Report on the UN Commission on the Status of Women
Reported by Madeleine Brecher, Fran Butensky, Penelope Conway, Joan Lurie Goldberg, Judy Mintz, & Sara Winkowski
The two weeks of CSW63 in March 2019 were packed with trainings, deliberations, regional meetings, government and civil society events, and lots of networking AND socializing. In our brief overview, we will attempt to give you a sense of how the productive and energizing sessions moved the global feminist movement forward while providing some quality time together for the ICJW delegation.
CSW63 OPENING PLENARY
On March 11, H.E. Ms. Geraldine Byrne Nason (Ireland) chaired the CSW63 opening session. She mentioned that the Commission was founded in 1947 to revise the status of women in order to reach parity between men and women in all walks of life. At the Beijing Conference 24 years ago, we declared that “Human rights are Women´s Rights and Women´s Rights are Human Rights.” Nevertheless it will take women 217 years to reach equity with men in pay and employment, which shows we are advancing very slowly to our goals.
We heard Mr. Antonio Guterres, UN Secretary-General, who said, “For millennia, women have been systematically marginalized, ignored and silenced, in a male-dominated world with a male-dominated culture…… Today, let us be clear that it needs to change”. A number of other speakers took the floor stressing the need for change, what has already been done, and what needs to be done. It was gratifying to see that all of them, the President of ECOSOC, the President of the General Assembly, the President of the Security Council, as well as the President of UN Women, were all women. Not usually seen. Slowly, but we are inching forward.
NGO CSW NETWORKING RECEPTION
About 500 women, many in their National dress, plus a few brave men, gathered in the ballroom of the historic New Yorker Hotel for a fabulous Reception at the beginning of CSW. The co- chair of the organizing committee was Madeleine Brecher, one of the ICJW delegates to the UN and she introduced this wonderful event and welcomed us all to an evening of wine and canapés and serious networking. It was a most successful evening which no one wanted to end.
This side-event highlighted the outstandingwork of women-led NGOs and women entrepreneurs in Israel.Israel is a start-up nation with bold visions and new ideas but women’s roles in it must be recognized.
WePower-WeAct encourages and aids women from widely diverse backgrounds to take active roles in public and political offices.
Webpals is a start-up company employing 50% multi-cultural women. There is no glass ceiling and they are recognized for their great female leadership.
P51 (Parliament 51) is a global network of female leaders and influential executives who work together to promote gender equality. They use diversity to measure their success.
Intuit (Israeli and Global) has over 9000 employees and has led the charge for gender equality for decades. Among their companies, 4 out of 10 of them are owned by women.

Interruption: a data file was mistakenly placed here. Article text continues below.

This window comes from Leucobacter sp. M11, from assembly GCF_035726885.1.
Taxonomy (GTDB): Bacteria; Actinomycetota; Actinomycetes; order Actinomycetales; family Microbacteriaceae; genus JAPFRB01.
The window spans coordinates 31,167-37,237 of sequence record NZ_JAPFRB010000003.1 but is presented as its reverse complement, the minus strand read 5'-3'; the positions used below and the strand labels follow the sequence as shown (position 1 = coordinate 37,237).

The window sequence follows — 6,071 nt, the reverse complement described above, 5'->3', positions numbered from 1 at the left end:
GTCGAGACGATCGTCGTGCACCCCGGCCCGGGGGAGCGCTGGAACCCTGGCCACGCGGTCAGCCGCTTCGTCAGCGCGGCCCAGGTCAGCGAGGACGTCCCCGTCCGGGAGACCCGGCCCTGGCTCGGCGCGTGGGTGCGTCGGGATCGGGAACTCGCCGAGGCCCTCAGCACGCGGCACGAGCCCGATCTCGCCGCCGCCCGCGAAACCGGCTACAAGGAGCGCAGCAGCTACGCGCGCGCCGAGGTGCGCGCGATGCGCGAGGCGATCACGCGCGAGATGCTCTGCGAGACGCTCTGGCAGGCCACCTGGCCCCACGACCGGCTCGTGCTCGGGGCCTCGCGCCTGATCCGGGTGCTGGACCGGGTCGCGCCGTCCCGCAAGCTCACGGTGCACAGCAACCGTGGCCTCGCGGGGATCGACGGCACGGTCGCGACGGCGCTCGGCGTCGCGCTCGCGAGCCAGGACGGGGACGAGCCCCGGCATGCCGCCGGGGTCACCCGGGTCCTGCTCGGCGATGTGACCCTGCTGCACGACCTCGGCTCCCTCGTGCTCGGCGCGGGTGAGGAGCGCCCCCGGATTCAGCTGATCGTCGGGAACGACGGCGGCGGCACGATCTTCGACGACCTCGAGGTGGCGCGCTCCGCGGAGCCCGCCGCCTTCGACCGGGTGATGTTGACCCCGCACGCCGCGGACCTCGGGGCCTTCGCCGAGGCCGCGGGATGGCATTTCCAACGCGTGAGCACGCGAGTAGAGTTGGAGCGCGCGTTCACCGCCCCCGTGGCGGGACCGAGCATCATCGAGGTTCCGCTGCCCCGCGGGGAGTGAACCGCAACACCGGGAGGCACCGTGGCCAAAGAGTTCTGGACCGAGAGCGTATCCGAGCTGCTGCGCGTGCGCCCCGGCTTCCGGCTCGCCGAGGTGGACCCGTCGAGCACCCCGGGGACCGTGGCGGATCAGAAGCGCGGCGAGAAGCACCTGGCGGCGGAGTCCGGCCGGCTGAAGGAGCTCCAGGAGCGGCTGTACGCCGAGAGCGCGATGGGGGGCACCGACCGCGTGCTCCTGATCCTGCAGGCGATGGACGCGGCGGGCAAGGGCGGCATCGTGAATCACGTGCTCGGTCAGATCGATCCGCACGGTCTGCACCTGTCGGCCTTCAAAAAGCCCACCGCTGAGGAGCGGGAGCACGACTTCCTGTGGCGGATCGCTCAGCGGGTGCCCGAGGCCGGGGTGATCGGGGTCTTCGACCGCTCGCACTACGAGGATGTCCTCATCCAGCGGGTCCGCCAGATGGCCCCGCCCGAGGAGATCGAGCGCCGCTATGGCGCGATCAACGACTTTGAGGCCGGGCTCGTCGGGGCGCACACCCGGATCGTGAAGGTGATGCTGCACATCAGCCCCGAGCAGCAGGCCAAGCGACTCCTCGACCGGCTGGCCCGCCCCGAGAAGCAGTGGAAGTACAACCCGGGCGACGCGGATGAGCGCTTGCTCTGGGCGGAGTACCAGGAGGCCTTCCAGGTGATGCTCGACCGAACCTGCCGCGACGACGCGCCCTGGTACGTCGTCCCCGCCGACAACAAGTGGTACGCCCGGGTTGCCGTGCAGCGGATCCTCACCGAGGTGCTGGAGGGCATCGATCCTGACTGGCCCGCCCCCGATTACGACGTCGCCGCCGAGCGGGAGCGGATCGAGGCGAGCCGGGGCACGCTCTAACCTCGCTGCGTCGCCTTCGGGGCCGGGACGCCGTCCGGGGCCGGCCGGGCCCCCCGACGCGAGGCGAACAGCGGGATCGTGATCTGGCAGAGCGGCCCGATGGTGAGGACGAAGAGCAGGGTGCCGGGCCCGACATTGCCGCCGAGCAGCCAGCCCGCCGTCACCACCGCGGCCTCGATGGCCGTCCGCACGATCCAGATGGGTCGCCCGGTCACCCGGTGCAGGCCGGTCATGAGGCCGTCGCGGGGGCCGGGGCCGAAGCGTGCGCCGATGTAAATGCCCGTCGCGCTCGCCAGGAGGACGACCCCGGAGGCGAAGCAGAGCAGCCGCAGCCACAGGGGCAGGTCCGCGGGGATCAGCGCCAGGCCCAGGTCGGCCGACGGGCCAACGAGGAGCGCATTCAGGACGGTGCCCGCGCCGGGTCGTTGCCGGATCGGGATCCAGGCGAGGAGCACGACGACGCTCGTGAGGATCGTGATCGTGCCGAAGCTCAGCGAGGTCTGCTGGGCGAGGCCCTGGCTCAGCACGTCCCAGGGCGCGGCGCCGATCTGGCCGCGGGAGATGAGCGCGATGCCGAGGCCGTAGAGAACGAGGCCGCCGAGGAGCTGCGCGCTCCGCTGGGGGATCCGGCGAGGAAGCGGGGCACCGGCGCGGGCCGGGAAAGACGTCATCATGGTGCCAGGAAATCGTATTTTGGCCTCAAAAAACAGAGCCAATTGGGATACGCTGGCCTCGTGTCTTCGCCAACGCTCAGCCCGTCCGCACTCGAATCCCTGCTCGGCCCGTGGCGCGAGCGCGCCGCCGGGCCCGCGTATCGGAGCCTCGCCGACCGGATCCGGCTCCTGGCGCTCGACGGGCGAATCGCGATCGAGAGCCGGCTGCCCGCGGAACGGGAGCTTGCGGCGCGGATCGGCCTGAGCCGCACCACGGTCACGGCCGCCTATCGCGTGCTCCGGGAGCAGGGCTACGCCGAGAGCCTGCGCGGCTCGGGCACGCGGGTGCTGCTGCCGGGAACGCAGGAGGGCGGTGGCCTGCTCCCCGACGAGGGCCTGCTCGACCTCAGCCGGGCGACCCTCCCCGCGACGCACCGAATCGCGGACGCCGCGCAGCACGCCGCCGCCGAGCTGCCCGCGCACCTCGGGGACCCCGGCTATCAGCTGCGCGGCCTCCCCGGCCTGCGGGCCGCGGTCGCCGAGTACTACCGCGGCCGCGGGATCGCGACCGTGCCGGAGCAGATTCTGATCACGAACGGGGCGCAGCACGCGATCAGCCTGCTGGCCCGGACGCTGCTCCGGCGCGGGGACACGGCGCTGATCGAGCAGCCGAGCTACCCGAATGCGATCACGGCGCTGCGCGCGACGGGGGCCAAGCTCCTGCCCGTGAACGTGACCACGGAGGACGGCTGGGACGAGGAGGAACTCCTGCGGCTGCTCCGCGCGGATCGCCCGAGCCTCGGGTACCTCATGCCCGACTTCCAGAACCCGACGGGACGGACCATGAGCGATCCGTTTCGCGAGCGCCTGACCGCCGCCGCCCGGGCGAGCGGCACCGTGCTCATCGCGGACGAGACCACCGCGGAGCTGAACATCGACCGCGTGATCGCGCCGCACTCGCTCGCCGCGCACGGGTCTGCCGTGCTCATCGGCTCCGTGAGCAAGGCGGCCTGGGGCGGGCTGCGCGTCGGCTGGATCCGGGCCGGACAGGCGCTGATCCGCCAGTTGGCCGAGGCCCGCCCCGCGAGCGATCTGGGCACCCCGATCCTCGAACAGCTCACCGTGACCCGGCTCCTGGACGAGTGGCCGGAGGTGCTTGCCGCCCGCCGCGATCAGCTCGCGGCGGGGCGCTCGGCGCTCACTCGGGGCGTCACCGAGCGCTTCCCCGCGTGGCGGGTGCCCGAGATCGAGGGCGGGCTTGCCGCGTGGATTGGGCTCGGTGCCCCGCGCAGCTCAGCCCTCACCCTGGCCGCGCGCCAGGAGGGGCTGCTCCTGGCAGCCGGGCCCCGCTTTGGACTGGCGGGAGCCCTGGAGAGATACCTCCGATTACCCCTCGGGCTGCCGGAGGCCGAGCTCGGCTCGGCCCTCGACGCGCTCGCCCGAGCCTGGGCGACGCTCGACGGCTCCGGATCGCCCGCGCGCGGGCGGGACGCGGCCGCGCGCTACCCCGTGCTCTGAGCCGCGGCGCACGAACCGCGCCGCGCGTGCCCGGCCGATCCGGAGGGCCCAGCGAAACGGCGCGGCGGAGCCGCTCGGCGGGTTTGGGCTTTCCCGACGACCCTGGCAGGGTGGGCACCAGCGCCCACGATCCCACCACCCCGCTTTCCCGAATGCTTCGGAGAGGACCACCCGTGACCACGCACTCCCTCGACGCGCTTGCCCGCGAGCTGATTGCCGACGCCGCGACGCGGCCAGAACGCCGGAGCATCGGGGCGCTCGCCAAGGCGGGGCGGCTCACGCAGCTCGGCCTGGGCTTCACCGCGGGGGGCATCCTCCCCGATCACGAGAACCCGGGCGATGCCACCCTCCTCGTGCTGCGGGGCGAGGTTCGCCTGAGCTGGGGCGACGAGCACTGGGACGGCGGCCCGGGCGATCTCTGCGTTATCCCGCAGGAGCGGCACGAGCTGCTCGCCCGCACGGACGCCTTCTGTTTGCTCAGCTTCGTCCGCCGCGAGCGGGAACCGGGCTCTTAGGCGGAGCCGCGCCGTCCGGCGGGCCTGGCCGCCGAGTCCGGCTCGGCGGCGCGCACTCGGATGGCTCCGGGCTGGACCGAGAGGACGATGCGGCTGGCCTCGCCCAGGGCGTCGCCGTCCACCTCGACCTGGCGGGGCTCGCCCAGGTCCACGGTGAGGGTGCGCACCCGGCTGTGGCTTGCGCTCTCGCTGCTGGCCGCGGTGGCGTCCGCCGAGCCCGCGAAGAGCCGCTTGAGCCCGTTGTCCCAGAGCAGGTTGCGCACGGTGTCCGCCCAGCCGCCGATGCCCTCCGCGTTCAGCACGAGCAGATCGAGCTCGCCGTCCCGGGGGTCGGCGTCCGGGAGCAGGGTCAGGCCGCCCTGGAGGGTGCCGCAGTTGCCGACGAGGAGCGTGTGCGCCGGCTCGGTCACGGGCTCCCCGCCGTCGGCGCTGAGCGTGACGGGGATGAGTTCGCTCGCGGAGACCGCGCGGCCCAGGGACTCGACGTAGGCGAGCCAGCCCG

These private sector groups are helping to provide the missing link in governmental policies aimed at achieving gender equality.
This year, ICJW’s side event was a joint effort with other NGOs as well as the Missions of Canada, Albania, Trinidad-Tobago, Fiji, Uganda and Namibia. The title of the session was Critical Mass to Gender Parity-Women in Decision-Making Do Make a Difference! The expert panelists discussed how women leaders bring about positive change, especially in the areas of social protection programs and in efforts to eliminate gender-based violence against women. Each speaker gave examples of accomplishments as a result of having sufficient numbers of women in their government, how women change the dynamics of how business is done and their motivation in joining government. This very well attended event sparked conversation and awareness of what can be achieved by women when they are “in the room” and “counted”. There is a need for more fearless women to challenge the status quo. When women comprise 50% of the world’s population, it’s staggering to believe that only 10 out of the 193 UN member nations have women leaders. Simply put, change must be accelerated!
On Thursday morning, immediately after the event ICJW co-sponsored as part of CSW63, we had a group lunch. Visitors from ICJW were joined by guests from NCJW. Our companions at lunch included our president, Penny Conway of London, UK. In addition, the entire ICJW NY UN team was there – Madeleine Brecher, Fran Butensky, Joan Lurie Goldberg, Judy Mintz and Sara Winkowski + surprise guest Donna Gary. Our visitors included Bea Kahn, National President of NCJW, the US affiliate of ICJW, three women from NCJW San Francisco, Stella Sayles and Barbara Zuckerberg from NY section of NCJW. All enjoyed a lunch of customized, artisanal burgers or salads – quite enjoyable if a tad noisy. Thanks to Madeleine for organizing the lunch.
CSW63 AGREED CONCLUSIONS
On the final day of CSW63, a final Agreed Conclusions for the session had not yet been adopted. Apparently there were still many contentious issues and the thought was that a final document would not be completed today. Civil society was not welcome inside the room where deliberations were taking place but many of NGO colleagues were still sitting anxiously outside the door trying to get any information about what was taking place inside the room. (The Conclusions were eventually published – click here to see what was agreed!)
For the past number of years, on this very final day of the Commission meetings, an anti-Israel resolution was produced involving Israel’s treatment of Palestinian women. The great news to report tonight is that there was NO such resolution today! This was a great coup for the Israeli UN delegation and all of us.